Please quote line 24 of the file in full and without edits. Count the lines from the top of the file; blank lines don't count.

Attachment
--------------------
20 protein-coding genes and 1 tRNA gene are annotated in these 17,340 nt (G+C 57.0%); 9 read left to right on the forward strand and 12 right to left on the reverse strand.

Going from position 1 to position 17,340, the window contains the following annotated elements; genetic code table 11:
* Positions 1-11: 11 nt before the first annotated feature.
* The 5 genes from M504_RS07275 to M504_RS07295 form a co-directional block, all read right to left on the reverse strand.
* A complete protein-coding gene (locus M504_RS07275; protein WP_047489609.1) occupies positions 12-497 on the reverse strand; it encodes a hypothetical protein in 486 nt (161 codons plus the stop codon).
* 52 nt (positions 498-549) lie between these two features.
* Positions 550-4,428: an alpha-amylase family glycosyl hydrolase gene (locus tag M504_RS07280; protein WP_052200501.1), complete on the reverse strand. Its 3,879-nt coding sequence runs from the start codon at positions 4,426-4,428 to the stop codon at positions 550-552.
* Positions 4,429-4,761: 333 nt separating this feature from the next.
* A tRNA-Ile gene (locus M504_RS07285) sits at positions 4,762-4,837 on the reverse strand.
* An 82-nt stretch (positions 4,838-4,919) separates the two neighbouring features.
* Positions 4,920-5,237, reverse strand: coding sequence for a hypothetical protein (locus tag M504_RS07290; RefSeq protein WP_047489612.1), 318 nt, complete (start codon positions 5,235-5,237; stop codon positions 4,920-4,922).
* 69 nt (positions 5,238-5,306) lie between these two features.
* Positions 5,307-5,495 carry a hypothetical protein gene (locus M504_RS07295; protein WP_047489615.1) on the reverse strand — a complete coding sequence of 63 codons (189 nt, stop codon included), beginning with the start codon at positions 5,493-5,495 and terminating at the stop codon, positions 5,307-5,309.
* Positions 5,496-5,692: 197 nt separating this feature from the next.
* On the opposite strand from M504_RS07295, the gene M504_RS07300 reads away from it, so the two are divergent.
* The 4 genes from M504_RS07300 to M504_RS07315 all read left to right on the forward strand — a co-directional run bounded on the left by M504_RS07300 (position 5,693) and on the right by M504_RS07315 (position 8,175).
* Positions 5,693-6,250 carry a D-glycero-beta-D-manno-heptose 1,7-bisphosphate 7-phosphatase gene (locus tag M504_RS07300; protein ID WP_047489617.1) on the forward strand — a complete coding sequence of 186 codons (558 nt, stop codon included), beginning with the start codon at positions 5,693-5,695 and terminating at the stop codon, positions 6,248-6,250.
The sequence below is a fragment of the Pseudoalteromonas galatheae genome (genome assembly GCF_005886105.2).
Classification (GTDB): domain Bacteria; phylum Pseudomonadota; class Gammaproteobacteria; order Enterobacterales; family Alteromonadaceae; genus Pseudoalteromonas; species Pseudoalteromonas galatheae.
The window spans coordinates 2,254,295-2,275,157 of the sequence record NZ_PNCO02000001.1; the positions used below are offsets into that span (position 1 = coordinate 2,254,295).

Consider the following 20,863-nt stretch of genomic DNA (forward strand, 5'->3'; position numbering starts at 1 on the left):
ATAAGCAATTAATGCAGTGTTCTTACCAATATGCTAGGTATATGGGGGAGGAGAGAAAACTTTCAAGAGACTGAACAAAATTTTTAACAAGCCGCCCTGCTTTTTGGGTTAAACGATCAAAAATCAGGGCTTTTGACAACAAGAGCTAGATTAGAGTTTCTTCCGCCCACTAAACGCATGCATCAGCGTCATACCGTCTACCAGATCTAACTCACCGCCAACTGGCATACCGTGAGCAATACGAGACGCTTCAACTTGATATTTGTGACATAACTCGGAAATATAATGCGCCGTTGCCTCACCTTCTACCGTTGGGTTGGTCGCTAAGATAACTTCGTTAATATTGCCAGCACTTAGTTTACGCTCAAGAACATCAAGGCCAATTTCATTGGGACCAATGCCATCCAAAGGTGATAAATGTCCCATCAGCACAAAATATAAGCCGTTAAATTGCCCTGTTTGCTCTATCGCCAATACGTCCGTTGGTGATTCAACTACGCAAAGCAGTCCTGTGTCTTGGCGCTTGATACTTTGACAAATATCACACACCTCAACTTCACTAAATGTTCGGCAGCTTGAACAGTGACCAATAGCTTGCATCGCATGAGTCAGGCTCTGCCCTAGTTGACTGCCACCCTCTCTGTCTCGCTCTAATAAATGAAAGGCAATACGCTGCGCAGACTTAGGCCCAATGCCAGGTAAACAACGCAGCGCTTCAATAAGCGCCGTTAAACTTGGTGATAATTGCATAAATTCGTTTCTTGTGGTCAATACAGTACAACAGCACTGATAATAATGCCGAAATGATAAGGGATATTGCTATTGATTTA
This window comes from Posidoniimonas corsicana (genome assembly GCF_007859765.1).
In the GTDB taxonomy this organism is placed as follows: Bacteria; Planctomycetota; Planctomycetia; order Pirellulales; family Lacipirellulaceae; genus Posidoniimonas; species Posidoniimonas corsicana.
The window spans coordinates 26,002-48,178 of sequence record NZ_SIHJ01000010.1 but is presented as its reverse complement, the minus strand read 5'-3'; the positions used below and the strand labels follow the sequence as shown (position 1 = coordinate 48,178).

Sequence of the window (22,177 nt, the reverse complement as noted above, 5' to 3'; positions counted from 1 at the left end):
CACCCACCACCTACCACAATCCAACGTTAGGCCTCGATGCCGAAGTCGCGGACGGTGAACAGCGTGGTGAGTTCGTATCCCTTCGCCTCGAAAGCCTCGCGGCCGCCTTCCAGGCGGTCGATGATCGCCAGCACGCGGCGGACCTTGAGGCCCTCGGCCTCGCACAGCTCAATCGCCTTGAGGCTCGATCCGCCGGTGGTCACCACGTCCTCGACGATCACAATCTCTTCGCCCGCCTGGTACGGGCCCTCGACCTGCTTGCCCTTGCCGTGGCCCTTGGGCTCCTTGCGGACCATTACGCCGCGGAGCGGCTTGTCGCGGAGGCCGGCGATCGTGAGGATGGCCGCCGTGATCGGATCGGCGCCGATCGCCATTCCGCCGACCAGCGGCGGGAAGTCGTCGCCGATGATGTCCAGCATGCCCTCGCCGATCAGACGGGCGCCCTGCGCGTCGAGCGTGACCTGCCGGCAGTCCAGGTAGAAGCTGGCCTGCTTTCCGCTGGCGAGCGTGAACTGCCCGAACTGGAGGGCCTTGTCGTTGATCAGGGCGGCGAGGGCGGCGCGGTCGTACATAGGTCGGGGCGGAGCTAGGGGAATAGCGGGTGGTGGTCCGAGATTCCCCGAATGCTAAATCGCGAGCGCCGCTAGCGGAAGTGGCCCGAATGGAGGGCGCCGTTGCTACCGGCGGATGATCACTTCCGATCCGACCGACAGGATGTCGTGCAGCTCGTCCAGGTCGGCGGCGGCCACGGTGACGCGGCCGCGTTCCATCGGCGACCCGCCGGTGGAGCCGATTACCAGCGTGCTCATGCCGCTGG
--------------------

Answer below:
In the GTDB taxonomy this organism is placed as follows: Bacteria; Planctomycetota; Planctomycetia; order Pirellulales; family Lacipirellulaceae; genus Posidoniimonas; species Posidoniimonas corsicana.